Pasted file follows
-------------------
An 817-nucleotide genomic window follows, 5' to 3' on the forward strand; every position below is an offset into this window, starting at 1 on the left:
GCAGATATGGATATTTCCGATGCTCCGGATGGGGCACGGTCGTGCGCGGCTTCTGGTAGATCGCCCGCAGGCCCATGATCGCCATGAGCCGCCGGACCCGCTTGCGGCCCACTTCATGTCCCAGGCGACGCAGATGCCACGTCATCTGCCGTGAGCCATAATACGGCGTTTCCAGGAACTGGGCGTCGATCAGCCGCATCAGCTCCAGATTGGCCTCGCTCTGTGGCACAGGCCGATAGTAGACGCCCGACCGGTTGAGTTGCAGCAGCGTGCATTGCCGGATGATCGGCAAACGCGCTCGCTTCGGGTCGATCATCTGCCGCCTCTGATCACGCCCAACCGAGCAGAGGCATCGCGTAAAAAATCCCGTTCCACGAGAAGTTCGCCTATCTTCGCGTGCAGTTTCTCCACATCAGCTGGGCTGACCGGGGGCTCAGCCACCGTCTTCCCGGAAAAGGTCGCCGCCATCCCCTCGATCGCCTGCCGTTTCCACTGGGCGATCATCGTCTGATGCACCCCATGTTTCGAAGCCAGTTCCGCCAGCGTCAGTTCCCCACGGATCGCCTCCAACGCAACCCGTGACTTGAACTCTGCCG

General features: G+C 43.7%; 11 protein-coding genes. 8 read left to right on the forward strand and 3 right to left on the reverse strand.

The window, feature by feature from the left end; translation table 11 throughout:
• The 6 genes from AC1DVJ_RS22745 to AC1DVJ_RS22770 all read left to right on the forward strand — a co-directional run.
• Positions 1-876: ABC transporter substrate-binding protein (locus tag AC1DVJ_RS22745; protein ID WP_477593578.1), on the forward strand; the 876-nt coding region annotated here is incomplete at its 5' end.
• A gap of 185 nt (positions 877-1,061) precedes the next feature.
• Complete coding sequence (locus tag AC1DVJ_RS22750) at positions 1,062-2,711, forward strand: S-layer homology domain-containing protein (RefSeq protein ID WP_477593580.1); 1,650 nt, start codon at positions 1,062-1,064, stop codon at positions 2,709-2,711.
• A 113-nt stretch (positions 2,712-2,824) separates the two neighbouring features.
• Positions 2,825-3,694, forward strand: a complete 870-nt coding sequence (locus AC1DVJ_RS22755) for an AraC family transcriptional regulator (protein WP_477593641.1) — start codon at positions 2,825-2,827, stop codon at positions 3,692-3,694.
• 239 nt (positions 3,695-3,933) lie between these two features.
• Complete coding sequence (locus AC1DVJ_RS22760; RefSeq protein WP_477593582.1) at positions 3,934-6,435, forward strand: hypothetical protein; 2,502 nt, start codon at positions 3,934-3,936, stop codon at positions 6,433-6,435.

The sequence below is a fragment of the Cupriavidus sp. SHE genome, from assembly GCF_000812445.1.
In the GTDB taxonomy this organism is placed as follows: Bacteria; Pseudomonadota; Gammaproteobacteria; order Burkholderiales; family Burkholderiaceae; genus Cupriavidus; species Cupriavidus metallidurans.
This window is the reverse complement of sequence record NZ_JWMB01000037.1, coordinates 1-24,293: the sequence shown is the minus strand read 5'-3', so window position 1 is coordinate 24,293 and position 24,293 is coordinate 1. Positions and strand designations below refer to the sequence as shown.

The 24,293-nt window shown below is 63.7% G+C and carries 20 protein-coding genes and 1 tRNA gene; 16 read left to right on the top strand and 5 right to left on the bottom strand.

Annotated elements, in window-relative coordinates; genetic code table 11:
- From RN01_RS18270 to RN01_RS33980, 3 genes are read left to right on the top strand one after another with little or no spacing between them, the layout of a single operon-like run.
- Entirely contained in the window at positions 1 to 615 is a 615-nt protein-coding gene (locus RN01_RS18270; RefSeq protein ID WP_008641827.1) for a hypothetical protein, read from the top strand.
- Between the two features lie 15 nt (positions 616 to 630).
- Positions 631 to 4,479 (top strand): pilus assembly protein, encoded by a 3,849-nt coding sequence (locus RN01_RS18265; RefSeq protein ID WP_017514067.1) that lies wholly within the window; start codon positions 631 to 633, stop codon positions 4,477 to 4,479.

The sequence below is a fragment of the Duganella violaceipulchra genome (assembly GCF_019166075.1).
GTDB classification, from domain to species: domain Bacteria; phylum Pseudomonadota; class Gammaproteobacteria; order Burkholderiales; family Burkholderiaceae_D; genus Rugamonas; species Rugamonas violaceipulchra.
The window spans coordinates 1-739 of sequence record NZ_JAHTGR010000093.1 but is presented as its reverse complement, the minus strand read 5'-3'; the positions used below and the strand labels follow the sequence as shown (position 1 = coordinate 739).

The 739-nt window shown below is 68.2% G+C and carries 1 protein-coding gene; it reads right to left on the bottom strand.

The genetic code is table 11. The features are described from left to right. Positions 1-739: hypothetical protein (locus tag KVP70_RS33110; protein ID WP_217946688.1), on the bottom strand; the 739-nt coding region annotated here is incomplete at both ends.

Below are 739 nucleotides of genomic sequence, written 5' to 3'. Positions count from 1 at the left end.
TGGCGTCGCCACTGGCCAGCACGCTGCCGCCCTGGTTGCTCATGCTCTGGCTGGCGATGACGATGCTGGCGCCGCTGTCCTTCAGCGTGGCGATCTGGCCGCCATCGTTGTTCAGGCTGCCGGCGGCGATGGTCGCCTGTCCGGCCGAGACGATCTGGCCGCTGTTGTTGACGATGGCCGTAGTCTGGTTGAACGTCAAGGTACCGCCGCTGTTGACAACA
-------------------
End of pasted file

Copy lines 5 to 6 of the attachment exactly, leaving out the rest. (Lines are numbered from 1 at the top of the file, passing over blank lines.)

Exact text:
• The 6 genes from AC1DVJ_RS22745 to AC1DVJ_RS22770 all read left to right on the forward strand — a co-directional run.
• Positions 1-876: ABC transporter substrate-binding protein (locus tag AC1DVJ_RS22745; protein ID WP_477593578.1), on the forward strand; the 876-nt coding region annotated here is incomplete at its 5' end.